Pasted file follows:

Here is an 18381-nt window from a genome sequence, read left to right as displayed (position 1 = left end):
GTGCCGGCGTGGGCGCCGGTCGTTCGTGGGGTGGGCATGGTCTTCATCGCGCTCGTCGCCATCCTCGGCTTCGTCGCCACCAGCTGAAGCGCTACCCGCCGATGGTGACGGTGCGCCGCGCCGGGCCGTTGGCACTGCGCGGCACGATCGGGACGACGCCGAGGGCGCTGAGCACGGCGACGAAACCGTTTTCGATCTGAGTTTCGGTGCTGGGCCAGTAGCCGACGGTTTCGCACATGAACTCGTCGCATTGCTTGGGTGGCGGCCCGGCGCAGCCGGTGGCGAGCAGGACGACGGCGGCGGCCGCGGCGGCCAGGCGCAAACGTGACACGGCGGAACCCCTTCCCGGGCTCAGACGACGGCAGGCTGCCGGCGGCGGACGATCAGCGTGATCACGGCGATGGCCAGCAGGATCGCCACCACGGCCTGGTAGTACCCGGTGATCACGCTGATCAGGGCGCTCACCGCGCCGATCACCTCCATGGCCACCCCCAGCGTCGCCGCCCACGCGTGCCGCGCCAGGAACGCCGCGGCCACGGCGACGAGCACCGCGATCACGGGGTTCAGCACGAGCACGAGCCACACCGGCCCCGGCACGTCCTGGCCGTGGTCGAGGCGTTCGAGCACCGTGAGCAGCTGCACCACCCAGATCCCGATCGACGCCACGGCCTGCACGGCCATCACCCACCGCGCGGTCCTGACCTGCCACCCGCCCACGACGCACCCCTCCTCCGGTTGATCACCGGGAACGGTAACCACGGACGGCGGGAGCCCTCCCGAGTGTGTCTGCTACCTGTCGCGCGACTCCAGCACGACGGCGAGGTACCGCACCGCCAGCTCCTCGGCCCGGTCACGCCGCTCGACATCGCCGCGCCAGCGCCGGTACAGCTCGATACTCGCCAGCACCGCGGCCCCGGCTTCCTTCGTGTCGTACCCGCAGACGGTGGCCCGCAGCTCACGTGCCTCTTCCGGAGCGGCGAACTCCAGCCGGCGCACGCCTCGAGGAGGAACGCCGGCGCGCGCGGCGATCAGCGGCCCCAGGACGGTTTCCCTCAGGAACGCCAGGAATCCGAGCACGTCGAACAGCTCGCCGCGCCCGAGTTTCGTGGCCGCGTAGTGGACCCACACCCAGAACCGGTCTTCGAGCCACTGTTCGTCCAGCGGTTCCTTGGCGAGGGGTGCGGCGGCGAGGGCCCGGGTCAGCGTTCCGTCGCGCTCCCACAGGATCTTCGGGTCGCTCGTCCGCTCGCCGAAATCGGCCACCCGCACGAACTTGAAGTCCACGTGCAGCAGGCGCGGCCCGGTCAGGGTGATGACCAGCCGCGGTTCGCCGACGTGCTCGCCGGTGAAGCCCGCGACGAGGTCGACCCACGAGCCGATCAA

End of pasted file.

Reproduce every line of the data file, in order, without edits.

Here is an 18381-nt window from a genome sequence, read left to right as displayed (position 1 = left end):
GTGCCGGCGTGGGCGCCGGTCGTTCGTGGGGTGGGCATGGTCTTCATCGCGCTCGTCGCCATCCTCGGCTTCGTCGCCACCAGCTGAAGCGCTACCCGCCGATGGTGACGGTGCGCCGCGCCGGGCCGTTGGCACTGCGCGGCACGATCGGGACGACGCCGAGGGCGCTGAGCACGGCGACGAAACCGTTTTCGATCTGAGTTTCGGTGCTGGGCCAGTAGCCGACGGTTTCGCACATGAACTCGTCGCATTGCTTGGGTGGCGGCCCGGCGCAGCCGGTGGCGAGCAGGACGACGGCGGCGGCCGCGGCGGCCAGGCGCAAACGTGACACGGCGGAACCCCTTCCCGGGCTCAGACGACGGCAGGCTGCCGGCGGCGGACGATCAGCGTGATCACGGCGATGGCCAGCAGGATCGCCACCACGGCCTGGTAGTACCCGGTGATCACGCTGATCAGGGCGCTCACCGCGCCGATCACCTCCATGGCCACCCCCAGCGTCGCCGCCCACGCGTGCCGCGCCAGGAACGCCGCGGCCACGGCGACGAGCACCGCGATCACGGGGTTCAGCACGAGCACGAGCCACACCGGCCCCGGCACGTCCTGGCCGTGGTCGAGGCGTTCGAGCACCGTGAGCAGCTGCACCACCCAGATCCCGATCGACGCCACGGCCTGCACGGCCATCACCCACCGCGCGGTCCTGACCTGCCACCCGCCCACGACGCACCCCTCCTCCGGTTGATCACCGGGAACGGTAACCACGGACGGCGGGAGCCCTCCCGAGTGTGTCTGCTACCTGTCGCGCGACTCCAGCACGACGGCGAGGTACCGCACCGCCAGCTCCTCGGCCCGGTCACGCCGCTCGACATCGCCGCGCCAGCGCCGGTACAGCTCGATACTCGCCAGCACCGCGGCCCCGGCTTCCTTCGTGTCGTACCCGCAGACGGTGGCCCGCAGCTCACGTGCCTCTTCCGGAGCGGCGAACTCCAGCCGGCGCACGCCTCGAGGAGGAACGCCGGCGCGCGCGGCGATCAGCGGCCCCAGGACGGTTTCCCTCAGGAACGCCAGGAATCCGAGCACGTCGAACAGCTCGCCGCGCCCGAGTTTCGTGGCCGCGTAGTGGACCCACACCCAGAACCGGTCTTCGAGCCACTGTTCGTCCAGCGGTTCCTTGGCGAGGGGTGCGGCGGCGAGGGCCCGGGTCAGCGTTCCGTCGCGCTCCCACAGGATCTTCGGGTCGCTCGTCCGCTCGCCGAAATCGGCCACCCGCACGAACTTGAAGTCCACGTGCAGCAGGCGCGGCCCGGTCAGGGTGATGACCAGCCGCGGTTCGCCGACGTGCTCGCCGGTGAAGCCCGCGACGAGGTCGACCCACGAGCCGATCAA